Public sentiment definitely did not fall the way she imagined, and it may cost her the City Council presidency at the very least when elections roll around again. Now she has to backtrack and resume negotiations with the people she just pissed off, which is never a good bargaining position, especially when *she* was accusing the *county* of bargaining in bad faith (despite the city still not responding to the Term Sheet they were presented in January).

    • The overwhelming majority of Oakland residents have no idea any of this is going on and couldn’t even begin to summarize the A’s ongoing stadium hunt. “Public sentiment” around this saga draws from a very, very small and self-selected sample.

  3. It’s not appropriate for Manfred (or anyone else external to the matter) to impose themselves on the process. Nor is it surprising that he did (with a largely empty threat. What? They’re going to move the A’s back to Kansas City or Philadelphia? Or to a smaller city somewhere with no MLB history and limited market potential?).

    That said, I do understand the A’s concern over the lawsuit. If nothing else, it will add a significant amount of time to a process that has already taken a great deal of it. Nothing “could” be done at the present site while the Raiders (and maybe Warriors) were still tenants (although the parking lot was mainly open). That is no longer the case and design and construction could, theoretically, start any time the site is made available… if the two owners of the parcel weren’t fighting in court over who controls it.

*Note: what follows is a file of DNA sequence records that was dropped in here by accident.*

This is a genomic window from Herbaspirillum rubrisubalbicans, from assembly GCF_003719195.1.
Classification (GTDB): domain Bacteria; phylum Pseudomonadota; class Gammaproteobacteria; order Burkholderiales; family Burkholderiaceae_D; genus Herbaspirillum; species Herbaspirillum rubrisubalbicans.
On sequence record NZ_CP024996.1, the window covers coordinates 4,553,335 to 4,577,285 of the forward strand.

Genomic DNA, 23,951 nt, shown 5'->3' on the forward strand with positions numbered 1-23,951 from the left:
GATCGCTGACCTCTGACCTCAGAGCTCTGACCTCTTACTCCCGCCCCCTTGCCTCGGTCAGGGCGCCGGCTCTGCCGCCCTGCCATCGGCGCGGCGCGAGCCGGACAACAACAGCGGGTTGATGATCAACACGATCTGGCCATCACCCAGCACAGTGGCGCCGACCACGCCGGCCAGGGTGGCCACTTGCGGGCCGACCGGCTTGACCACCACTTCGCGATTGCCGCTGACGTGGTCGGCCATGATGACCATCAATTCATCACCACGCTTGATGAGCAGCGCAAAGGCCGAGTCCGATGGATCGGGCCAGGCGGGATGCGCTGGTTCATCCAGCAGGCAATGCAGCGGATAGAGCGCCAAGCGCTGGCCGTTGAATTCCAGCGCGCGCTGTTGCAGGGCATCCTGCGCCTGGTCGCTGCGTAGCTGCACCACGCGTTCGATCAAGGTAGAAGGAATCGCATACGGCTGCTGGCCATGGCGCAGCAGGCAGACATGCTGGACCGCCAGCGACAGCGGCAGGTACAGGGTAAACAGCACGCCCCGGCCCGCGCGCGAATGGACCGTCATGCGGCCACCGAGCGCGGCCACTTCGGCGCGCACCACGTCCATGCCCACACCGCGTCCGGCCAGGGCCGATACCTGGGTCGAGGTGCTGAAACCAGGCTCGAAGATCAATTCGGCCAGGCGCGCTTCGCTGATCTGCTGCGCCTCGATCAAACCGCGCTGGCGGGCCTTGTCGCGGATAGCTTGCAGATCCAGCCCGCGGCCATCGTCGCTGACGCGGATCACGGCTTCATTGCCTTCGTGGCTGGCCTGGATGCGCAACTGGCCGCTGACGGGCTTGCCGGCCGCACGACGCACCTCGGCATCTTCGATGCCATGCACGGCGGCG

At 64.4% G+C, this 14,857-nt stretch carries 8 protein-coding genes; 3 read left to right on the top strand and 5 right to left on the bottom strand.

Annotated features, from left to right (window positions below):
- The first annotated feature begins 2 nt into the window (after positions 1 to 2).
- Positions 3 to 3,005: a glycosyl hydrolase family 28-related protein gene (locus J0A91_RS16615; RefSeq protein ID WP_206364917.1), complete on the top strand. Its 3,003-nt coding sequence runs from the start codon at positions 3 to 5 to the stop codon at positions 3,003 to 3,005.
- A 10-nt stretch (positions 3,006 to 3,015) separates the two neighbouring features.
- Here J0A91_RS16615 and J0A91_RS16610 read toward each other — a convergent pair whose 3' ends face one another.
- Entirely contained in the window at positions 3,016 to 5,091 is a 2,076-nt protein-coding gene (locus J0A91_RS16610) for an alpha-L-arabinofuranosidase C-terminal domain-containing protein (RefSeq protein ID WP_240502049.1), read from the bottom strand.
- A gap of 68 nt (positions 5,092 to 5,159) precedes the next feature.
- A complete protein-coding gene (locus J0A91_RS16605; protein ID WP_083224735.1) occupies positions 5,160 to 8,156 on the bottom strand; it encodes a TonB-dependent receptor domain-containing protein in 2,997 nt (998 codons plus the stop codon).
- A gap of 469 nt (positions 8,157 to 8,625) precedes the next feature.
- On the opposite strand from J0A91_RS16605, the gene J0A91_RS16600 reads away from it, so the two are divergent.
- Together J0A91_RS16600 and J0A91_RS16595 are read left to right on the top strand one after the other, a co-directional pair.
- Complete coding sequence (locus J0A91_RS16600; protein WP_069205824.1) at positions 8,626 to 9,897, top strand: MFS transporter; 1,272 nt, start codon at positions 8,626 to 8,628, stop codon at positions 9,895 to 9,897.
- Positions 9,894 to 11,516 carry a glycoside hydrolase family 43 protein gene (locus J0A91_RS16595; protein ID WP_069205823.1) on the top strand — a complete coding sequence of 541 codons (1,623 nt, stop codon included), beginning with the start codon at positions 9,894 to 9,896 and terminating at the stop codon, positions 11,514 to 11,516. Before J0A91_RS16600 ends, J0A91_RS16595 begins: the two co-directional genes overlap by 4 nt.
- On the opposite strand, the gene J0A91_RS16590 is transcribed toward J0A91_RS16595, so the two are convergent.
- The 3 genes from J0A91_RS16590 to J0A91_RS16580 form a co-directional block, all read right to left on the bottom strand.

Typically parties do not file action against one another if there is a cordial agreement to be made, however. It will be interesting to see how the matter is resolved now that we’ve passed the “lawyers at dawn” moment.

  4. City of Oakland proving to be *almost* as spineless and prone to boot-licking as Tilman Feritta and the NBA.

  5. It seems an odd thing to essentially name-check the Raiders when threatening consequences if a lawsuit is dropped. Didn’t the Raiders tell Oakland “drop your lawsuit or we’ll move immediately”, break their lease and then crawl back when they realized they were homeless. That happened, what, six months ago?

    Of course, Oakland’s lawsuit went nowhere in the end and the same may happen here but it seems “don’t sue or we’ll play at a stadium that doesn’t exist” is a weak threat.

  6. ===

    Oakland City Councilman and Oakland-Alameda County Coliseum Authority member Larry Reid said the county canceled the first post-lawsuit meeting between city and county staff that had been scheduled for Tuesday.

    “My understanding is that the county felt they were getting mixed signals from the city,” Reid said.


    Oakland Mayor Libby Schaaf, meanwhile, says she has concerns about the lack of community benefits in the county’s sale to the A’s. She also said the city’s lawsuit — news to her until it was filed — was not the best tactical move.

    She also said the city can’t afford to buy the property from the county.

    “It’s not financially prudent for us,” Schaaf said.